Comment here if you want WaniKani to add 5 more levels with the remaining Joyo kanji

Noooo, make it stop :slight_smile:

thing is, there’s a disconnect there between two different uses of Jouyou Kanji. on the one hand they’re supposed to be a literacy baseline. on the other hand, they’re a list of kanji permissible for use in government documents. as a consequence, there are some quite rare kanji on that list, which are included because they are e.g. used in the constitution.

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It isn’t quite a literacy baseline. It is a baseline of what is permissible in government documents and newspapers, and minimum requirements to be taught in middle school and high school, but not really much more. You’ll see kanji not on the list get thrown around with furigiana even in manga all of the time, and you will sometimes see furigana on some of the more obscure ones on the list.

As others mentioned, some kanji are on the list because they appear in old government documents, and some aren’t on lists for political reasons (even adding 俺 was controversial in the 2010 revision), and some aren’t on the list for very mysterious reasons (eg: why isn’t 綺 on the list?)

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Because it’s only used in one common word, which is almost always written in kana?

And you can always write 奇麗 :wink:

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Some more levels that u can choose wheter u take or not sounds not that bad, but first u have to unlock it before u can enter and start leveling in the new zone. Some new features like Quests and Teambattlefieldfights where u team up would also be cool.

But 璧 is on the list, and it is only common in the single word 完璧.

what? maybe if youre reading kids books

I searched my books and 489 instances of it in kanji vs 75 in hiragana and 16 in katakana. So if we are gonna pull out the almost always, it would be almost always in kanji, no?

tbf 双璧 isnt exactly rare either lol

but yeah I mean the joyo kanji is really just a general idea and by no means has any implications for what kanji youll see. I think its more of an indicator of what youll see with furigana rather than what youll see in general.

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I approve 420% this message. That’s all that matters

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Yeah, its pretty easy to look at a series like sao and realize its no literacy baseline. Over 2900 unique kanji in the series. Nearly a third of the unique kanji in that series are non joyo. For a native who might know the word and get help with furigana those words may not be a big deal, but for us the furigana wont help too much.

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Well, isn’t that a bit of a biased comparison? There’s other kinds of written word than books/literature (esp. fancy LNs).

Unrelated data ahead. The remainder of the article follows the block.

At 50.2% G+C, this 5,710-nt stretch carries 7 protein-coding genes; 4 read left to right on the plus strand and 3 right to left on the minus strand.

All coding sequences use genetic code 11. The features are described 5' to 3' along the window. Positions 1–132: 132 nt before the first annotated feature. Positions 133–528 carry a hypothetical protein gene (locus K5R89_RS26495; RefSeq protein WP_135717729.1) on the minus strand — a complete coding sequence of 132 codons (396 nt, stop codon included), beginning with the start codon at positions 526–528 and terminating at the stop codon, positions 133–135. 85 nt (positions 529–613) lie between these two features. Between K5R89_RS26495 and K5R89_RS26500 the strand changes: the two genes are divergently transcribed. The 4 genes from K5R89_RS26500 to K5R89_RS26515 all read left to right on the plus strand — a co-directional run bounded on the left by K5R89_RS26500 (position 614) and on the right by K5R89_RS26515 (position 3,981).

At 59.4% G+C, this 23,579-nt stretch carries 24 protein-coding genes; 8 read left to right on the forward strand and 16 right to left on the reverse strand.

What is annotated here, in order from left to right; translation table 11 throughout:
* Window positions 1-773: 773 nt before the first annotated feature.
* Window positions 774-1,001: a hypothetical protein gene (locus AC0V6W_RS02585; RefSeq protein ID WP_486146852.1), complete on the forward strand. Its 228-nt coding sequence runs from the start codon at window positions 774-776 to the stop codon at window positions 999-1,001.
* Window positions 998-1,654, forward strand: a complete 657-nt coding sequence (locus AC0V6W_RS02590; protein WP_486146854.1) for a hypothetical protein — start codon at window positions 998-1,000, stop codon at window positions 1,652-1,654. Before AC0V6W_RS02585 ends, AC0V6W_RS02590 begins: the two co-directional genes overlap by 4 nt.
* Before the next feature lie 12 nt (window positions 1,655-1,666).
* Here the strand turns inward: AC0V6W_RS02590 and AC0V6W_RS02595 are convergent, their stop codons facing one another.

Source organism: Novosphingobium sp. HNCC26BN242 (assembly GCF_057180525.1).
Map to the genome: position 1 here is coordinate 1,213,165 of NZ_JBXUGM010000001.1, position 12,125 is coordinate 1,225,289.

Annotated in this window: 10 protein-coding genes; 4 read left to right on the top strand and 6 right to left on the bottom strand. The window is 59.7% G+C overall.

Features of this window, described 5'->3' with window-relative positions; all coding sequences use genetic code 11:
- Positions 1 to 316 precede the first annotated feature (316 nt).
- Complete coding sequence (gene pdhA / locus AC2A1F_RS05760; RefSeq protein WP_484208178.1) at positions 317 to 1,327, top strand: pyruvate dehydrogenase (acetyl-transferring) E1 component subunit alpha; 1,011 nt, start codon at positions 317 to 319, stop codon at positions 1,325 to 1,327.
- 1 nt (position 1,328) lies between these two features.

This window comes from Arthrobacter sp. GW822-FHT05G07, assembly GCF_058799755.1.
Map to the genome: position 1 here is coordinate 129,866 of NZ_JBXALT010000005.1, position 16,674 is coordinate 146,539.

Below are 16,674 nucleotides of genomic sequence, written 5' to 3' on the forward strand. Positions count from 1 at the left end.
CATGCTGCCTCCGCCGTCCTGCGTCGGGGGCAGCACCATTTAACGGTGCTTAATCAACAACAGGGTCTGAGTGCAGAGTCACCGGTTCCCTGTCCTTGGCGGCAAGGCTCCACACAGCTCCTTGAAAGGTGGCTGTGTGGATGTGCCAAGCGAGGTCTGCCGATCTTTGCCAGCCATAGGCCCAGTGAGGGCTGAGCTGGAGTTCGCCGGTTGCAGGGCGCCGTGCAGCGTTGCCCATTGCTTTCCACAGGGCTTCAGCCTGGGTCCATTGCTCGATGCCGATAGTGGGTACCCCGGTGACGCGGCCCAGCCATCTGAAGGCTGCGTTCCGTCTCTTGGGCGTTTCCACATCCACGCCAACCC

So maybe yeah not almost always, but I’d say ‘usually’ if we talk about all kinds of situations.

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I would say it’s a fair comparison. In a lot of older books like the ones from Edogawa Ranpo you’'ll see way more kanji even for kana-only words. Stuff like 為に, but also 出鱈目 which Vanilla mentioned some time ago and I saw recently, too.

And I think @Vanilla reads more modern books, right? :slight_smile:

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Sure, but I was taking about other mediums than books.

But I concede I can’t really weigh the frequencies accurately, and also go by the fact most dictionaries I’ve seen mention the kana version being more common.

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258 are missing.

Yeah for sure, although I wouldn’t call my LNs fancy by any means. I’ve read only a few that really tried hard to use fancy words and the total search was across 67.

I just don’t have the data to check other sources. When I think of literacy though I think of newspapers, books, and Wikipedia. I don’t see that word too much in everyday life apart from bathrooms honestly.

Ye dat one be in old books a lot lol. Was in ningen shikkaku like 3 or 4 times too.

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It’s only 145.

258 is the number of JLPT kanji missing.

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And “JLPT” is really nebulous since that just refers to the kanji that was listed officially before they updated the test in 2010 and stop giving word/kanji lists. Basically all of the kanji that weren’t jouyou were just there purely to be used in particular names.

Also, @morteASD and @Vanilla, for BCCWJ (a corpus compiled from a wide variety of written material from 1985 to 2005, plus some internet sources for a few years after), there are 3293 hits for 綺麗, 6666 hits for きれい, and 1296 results for キレイ. Then, even tossing out newspapers and government documents, which are required to use a kana version, we only see those numbers drop to 6546 and 1294, respectively (which makes sense, since they rarely use the word). Going very extreme and restricting it to just books and blogs, we get down to 2258, 4739, and 651. So in the end I would say that the kana version is slightly more common, but not dramatically so. This about matches with what I see in my experience

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Now that’s beautiful.

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